On our fifteen mile day we traversed a wide variety of scenery and vegetation following the Santa Teresa River. There were terraces of gigantic corn plants, numerous waterfalls and small streams. Back to civilization in the rural village of Lucmabamba where we saw our first cars in days, schools, shops and stopped for a beer. Our campground was at an altitude of 6,888′.
May 29 2008 | Photos | No Comments »
Route: Yanama to Totora
We set off before the sun was up, leaving the village of Yanama at an altitude of 11,381′, trekking along the Yanama River and Valley with majestic spaces, lupine covered hills, mule train after mule train headed in both directions, most loaded with potatoes.
We passed workers planting potatoes as we began to really climb up the winding trail to Totora Pass. It was very steep, grueling, slow going. The pass, at 15,252, was shrouded in clouds when we arrived but the sun quickly shone through. We had reached the highest point on the trek!! From there to our campsite in Totora, at 11,447,’ we enjoyed the gorgeous scenery, lunch by the river. In the evening, a Peruvian barbeque (Pachamanca) for dinner. We had gone eleven miles.
May 28 2008 | Photos | No Comments »
Route: Maizal to Yanama
We were up before dawn in order to get an early start for a twelve mile day which included breathtaking scenery when we arrived at San Juan Pass, 14,432.’ Before reaching the pass, there were many stretches of ancient Inca stone paths. We also were fortunate to have such clear views of Pumasillo, 19,800′ along the way. We then began to descend to the Andean village of Yanama where we camped in chilly weather at 11,381.’ Hot water bottles were very welcome that night.
May 27 2008 | Photos | No Comments »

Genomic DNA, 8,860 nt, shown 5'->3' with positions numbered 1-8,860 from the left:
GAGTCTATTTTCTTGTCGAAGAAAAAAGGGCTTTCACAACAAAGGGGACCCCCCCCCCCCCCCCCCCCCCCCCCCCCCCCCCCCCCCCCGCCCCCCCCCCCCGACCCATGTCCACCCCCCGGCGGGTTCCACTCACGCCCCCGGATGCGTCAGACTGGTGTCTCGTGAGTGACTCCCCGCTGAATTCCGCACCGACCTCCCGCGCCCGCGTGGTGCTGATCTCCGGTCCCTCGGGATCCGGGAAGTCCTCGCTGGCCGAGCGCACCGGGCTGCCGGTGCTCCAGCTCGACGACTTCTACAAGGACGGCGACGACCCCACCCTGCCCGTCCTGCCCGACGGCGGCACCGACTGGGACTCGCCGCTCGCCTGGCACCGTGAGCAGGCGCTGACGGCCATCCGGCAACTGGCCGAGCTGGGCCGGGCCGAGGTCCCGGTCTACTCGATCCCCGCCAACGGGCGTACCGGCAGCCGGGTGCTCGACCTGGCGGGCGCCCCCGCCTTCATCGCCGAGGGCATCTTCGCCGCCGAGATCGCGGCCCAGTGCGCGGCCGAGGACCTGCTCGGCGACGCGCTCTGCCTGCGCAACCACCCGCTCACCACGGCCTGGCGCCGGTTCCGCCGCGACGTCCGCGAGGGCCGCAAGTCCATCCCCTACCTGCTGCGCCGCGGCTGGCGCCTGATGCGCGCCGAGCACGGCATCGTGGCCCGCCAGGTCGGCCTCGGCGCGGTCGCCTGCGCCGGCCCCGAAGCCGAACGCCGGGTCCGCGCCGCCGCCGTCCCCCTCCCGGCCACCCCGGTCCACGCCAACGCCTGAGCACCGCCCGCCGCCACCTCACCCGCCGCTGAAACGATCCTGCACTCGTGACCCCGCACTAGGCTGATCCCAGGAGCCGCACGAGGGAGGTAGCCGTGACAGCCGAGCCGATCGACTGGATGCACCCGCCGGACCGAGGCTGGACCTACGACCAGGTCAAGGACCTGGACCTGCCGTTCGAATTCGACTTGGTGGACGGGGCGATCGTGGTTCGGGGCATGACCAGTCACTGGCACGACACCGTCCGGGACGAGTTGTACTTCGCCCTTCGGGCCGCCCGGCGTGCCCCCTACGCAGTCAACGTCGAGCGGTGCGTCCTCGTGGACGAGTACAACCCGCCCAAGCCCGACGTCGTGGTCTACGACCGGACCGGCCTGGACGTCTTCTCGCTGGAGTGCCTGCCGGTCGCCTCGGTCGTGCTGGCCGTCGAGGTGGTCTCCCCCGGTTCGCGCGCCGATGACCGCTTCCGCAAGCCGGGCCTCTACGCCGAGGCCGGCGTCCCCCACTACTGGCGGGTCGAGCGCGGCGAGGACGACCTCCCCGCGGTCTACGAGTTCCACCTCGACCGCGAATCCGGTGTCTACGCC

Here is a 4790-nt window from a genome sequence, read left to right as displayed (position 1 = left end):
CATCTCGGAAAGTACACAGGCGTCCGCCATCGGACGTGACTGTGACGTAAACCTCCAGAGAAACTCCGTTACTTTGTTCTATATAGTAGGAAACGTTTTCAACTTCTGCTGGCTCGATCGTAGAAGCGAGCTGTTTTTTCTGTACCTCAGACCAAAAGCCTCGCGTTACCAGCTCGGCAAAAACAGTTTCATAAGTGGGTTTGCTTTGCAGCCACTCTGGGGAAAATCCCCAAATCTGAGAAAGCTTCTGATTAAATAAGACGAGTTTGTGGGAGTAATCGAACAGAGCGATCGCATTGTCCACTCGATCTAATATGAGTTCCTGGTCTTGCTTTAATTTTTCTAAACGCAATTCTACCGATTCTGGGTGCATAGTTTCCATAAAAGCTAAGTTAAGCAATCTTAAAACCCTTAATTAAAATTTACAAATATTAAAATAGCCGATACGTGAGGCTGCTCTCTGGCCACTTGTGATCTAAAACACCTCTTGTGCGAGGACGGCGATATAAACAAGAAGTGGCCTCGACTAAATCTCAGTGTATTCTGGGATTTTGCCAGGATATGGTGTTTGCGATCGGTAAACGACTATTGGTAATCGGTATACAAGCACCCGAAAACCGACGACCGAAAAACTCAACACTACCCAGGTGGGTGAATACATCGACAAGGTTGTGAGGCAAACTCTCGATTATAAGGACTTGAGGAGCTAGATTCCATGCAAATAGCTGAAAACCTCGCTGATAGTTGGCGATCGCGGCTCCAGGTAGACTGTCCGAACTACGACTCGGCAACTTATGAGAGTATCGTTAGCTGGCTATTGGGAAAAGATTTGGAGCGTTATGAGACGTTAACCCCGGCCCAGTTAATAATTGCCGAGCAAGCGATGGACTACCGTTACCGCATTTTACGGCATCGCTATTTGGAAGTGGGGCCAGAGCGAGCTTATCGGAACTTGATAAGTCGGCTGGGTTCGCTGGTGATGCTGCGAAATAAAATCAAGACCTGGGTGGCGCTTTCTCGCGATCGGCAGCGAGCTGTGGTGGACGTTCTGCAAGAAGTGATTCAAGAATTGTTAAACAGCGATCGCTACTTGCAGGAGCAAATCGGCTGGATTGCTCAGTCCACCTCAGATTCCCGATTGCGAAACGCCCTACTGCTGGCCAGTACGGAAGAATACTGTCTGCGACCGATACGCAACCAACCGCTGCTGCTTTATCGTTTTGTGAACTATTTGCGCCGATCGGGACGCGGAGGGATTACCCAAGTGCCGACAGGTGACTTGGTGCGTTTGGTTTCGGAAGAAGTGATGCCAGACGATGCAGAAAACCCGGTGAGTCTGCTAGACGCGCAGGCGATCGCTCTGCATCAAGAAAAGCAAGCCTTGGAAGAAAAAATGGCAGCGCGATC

Route: Choquequirao to Maizal
This was the hardest day of the trek in terms of physical challenge. First a hike out of the Choquequirao campground to the pass at 10,824′, followed by a descent of 5,592′ to the San Juan River where we had lunch. Then a steep trek up 3,500′ to our spectacular campground on the grounds of a family’s farm. It was a trek of ten miles.
May 26 2008 | Photos | No Comments »
Choquequirao and Elizabeth’s 81st Birthday
Beautiful clouds swirling over the mountains when we woke up to celebrate Elizabeth Burn’s 81st Birthday. This was our day to really spend time in Choquequirao “Cradle of Gold” in the Quechua language. This site remains 70% buried under cloud forest, a huge challenge to archaeologists. It is far more extensive than its sister ruins at Machu Picchu. It is thought to have been built during the reign of the Inca Pachacuti, who lived 1438-71. The first excavations began in the 1970s.
May 25 2008 | Photos | No Comments »
Route: Santa Rosa to Choquequirao
Rising early we trekked along a rising zigzag trail to the hamlet of Marampata for a snack stop. From there onwards, we saw the ruins of Choquequirao ever more clearly, especially the cascading terraces. Our campground was a mile and a half from the ruins at 10,020′.
May 24 2008 | Photos | No Comments »
Route: Cachora to Capuliyoc Pass down to Apurimac River Gorge, up other side to campground at Santa Rosa
We started out at our campground in Cachora 9,495,’ headed to the Capuliyoc lookout, descended steeply 4,000′ through a forest of differing vegetation to the Apurimac (“Oracle of the Gods” in the local Quechua language) River, back up the other side to our campground amid sugar cane fields in the small settlement of Santa Rosa ………… 6,602,’ a distance of 13 miles.
May 23 2008 | Photos | 1 Comment »